The Fire This Time

To equate the rage of South African student protestors with the official brutality of the state is the bedrock of conservatism.

Fees Must Fall protesters. Image: Nicholas Rawhani.

The fight for a zero percent tuition fee increase commanded wide breadth of support, but the subsequent, more radical trajectory of the South African student movement causes many sympathizers to pause, including progressives (if you have South African friends, just check your Facebook feed.)  This is certainly the case with the latest action at the University of Cape Town – in which students erected a corrugated metal shack on campus and burnt colonial, artwork. While the “Fuck Whites” t-shirt campaign at Wits University only got a few people exercised, the sight of paintings going up in flames has many more debating.

Social media was alight with complaints that students had gone too far, that they were squandering sympathy and that such actions undermined their cause. The latter in particular is a common form of outside commentary: assuming a firm understanding of the students’ long-term goals and the best way of reaching them, and then adjudicating every event in purely tactical terms–whether or not it furthers the cause and thus whether or not it is justified.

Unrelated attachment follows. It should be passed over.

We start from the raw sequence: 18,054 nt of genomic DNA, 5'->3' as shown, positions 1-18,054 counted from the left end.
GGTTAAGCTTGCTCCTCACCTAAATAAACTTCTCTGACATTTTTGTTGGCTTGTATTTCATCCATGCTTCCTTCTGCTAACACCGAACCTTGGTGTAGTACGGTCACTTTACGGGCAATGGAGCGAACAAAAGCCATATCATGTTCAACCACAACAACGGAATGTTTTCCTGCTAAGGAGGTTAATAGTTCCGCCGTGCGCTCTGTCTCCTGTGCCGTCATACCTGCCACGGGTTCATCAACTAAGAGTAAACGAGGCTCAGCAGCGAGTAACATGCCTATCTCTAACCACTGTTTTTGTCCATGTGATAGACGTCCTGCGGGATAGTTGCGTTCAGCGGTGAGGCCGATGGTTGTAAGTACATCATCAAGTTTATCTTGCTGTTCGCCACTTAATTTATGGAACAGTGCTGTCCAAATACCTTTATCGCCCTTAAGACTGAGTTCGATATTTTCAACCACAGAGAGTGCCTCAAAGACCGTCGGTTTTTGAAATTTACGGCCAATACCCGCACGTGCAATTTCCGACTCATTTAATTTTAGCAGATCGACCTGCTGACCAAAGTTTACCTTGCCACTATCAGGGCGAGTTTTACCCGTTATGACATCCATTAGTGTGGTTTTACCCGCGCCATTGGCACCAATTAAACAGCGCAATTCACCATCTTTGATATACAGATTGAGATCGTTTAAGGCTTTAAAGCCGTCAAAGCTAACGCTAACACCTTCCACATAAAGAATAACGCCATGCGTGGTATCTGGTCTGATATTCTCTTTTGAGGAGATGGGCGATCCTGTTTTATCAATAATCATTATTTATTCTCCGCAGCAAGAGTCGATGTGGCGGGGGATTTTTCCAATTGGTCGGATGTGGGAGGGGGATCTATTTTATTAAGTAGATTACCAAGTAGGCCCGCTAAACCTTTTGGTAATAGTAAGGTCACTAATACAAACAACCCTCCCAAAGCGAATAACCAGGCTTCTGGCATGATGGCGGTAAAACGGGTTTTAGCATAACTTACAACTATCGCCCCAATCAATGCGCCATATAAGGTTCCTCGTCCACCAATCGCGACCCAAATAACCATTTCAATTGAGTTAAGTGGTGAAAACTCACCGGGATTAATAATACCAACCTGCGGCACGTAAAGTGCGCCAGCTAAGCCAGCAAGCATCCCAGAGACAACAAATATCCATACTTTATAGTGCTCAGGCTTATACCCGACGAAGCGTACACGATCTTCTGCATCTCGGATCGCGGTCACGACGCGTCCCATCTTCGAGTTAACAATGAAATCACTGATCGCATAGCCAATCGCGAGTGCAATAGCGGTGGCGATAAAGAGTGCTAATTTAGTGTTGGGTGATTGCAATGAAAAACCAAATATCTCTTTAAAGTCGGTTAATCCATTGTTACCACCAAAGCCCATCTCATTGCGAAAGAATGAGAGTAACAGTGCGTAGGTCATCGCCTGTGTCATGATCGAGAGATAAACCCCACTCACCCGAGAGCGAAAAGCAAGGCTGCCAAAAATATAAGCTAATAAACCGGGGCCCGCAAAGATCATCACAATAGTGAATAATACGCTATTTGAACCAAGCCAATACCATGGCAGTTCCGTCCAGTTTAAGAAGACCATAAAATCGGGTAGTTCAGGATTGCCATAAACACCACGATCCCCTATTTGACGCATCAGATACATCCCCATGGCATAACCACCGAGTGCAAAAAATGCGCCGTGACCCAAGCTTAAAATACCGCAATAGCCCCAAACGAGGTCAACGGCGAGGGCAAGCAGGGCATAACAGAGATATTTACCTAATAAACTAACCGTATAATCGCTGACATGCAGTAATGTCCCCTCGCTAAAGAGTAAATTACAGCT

It’s quite natural for the Left and for the public in general to debate and prognosticate over movements in which the whole society has a stake. But the above is not a helpful way of doing so. In the first place, it seems premised on erasing the context in which events unfold. It treats the students as a unitary agent: freely choosing its own path and thus morally culpable for all outcomes and externalities. This does violence to the reality of a decentralized, horizontally organized, mass movement – one that erupted suddenly out of wellsprings of suppressed rage, and that has shifted and evolved in response to repression and subversion. Like all radical movements, methods are not always clean or neatly pre-figurative of new ideals, nor should they be. For activists on the ground it’s imperative to fight for them to be aligned with ultimate aims. But for those outside, holding a moral compass to everything that transpires, rather than analyzing real distributions of power and calling attention to the disproportionate violence of the state, is not the course of someone genuinely sympathetic to the aspirations of the movement.